When I first starting walking the labyrinth as a way to focus my prayer, one of the things that struck me was just how many twists and turns and the path took before I reached the center. With some practice, these turns and changes, quickly became my favorite part of this style of prayer, because with each twist and turn, I would turn and face the center and give thanks to God for all the ways in which, no matter how many changes or unexpected turns my life has taken, I have continually been drawn closer and closer to God. Because like on the labyrinth, even when I feel very far removed from the center, no matter how far God’s peace seems, I know that it is still present, and that it’s on this path that the abundance of God’s grace and love that has kept me going when it seemed like I ought to stop.
Today is a unique day in our secular and religious world; Thanksgiving is not just a national holiday, but also, for Episcopalians, at least, a major feast day and one of the few Holy Days named in our prayer book for which we should take time to celebrate. But it’s also an interesting and unique day because it falls squarely between the old and the new. Last Sunday we gave thanks on the last Sunday after Pentecost, and next Sunday we will give thanks for a new year as we turn toward Advent and the waiting for the Christ child. Today is an in-between day; it’s a day to pause and take stock of your life and faith before we begin again.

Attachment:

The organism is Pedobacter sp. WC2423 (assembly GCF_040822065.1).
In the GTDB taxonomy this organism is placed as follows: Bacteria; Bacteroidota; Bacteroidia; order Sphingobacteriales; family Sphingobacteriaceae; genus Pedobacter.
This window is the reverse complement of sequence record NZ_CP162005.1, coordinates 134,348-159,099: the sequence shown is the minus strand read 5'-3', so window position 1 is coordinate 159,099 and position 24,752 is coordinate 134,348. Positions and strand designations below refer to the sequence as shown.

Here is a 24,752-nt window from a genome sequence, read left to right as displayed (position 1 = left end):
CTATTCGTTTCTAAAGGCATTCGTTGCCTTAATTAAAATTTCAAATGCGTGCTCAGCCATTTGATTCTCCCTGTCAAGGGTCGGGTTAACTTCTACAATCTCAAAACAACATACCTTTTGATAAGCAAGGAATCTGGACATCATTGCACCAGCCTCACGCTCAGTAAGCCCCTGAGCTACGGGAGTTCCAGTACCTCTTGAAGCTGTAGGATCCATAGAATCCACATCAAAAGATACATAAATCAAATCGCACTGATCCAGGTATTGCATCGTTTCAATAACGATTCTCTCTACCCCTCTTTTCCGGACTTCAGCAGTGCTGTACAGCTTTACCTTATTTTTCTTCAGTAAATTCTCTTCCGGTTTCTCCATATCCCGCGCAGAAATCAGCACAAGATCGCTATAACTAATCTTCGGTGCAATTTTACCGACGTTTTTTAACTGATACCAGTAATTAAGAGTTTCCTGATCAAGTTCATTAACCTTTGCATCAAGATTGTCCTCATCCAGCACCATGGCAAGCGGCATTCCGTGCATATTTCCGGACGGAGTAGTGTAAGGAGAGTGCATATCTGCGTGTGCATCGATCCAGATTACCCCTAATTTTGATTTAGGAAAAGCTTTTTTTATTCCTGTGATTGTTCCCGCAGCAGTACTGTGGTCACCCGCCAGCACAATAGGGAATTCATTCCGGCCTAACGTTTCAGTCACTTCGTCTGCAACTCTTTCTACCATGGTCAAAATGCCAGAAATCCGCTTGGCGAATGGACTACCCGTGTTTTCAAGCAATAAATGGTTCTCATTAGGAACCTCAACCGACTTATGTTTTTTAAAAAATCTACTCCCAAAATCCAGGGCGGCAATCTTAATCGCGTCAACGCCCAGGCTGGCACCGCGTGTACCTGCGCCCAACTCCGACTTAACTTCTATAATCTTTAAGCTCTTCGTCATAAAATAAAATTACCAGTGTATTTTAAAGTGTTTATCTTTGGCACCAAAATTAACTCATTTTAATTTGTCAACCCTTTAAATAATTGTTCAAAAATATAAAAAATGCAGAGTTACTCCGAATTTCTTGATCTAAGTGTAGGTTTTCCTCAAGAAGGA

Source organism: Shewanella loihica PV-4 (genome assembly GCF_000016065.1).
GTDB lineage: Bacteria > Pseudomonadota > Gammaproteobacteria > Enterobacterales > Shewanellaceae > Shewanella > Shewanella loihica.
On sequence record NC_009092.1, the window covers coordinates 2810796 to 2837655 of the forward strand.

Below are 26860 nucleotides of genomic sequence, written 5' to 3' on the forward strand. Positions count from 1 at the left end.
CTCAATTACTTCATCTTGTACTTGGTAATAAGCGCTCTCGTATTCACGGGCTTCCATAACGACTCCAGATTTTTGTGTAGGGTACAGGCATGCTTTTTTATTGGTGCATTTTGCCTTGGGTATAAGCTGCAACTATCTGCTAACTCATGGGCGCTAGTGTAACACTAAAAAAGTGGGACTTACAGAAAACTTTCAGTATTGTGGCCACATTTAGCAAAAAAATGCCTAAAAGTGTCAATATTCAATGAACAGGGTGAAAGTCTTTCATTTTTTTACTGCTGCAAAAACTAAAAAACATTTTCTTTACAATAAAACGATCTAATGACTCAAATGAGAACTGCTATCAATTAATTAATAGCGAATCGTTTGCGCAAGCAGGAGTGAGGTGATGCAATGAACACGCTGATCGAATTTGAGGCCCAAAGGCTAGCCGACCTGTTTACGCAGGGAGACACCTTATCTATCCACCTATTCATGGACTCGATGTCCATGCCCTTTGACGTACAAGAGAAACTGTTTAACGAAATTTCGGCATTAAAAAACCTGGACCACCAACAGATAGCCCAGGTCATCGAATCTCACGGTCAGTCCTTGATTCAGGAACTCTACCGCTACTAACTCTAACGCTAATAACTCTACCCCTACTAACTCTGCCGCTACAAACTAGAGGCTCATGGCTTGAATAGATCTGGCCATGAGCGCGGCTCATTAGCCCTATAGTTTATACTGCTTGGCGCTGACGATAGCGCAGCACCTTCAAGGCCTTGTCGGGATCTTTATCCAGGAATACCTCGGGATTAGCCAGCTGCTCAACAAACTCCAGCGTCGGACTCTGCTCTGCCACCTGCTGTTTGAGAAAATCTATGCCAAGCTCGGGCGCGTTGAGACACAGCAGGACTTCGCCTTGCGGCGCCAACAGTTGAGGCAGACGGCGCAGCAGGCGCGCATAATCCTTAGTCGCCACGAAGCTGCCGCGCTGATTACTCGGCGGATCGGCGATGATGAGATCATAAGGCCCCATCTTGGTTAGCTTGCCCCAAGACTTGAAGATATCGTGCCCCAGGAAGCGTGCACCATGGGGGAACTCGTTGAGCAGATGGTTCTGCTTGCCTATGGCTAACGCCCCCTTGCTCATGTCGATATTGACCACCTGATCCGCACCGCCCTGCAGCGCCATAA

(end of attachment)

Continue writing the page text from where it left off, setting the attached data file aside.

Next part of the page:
Our Epistle passage today from St. Paul’s letter to the church at Philippi is one of my favorite passages of scripture. It’s one of my favorites not because it is descriptive of the reality of Christians everywhere, but because it is aspirational. “Rejoice in the Lord always; again I will say, Rejoice!” There are certainly days wherein which it is easier to rejoice, but rejoicing all the time seems nearly impossible. But what Paul is exhorting this young Christian church to do is not to negate the difficulties of their life, but rather to sit with them, know them, and still find reasons, as he has as he writes this letter from jail, to rejoice.
As we come to God in joy and in thanksgiving, we know that “the Lord is near,” as Paul says and that God’s peace will surpass all understanding, as we spend our lives meditating on what is true, honorable, just, pure, pleasing, commendable, and worthy of praise. So today as we give thanks for all that we have and all that we are, let us pause on this in-between day to offer the Great Thanksgiving, and remember that thanksgiving changes us. It changes us not because of what we have received but because gratitude forms us and molds us into better Christians.
We come to today’s table not as folks who have proved our worthiness of God’s gift, but as those in deep need and in abiding gratitude for all the ways in which even as the world is in chaos around us, we are able to, as St. Paul says, rejoice again and again and again in Lord always.
A sermon delivered to the people of Christ Episcopal Church in Bowling Green, KY for Thanksgiving Day 2019, Year C, on Philippians 4:4-9.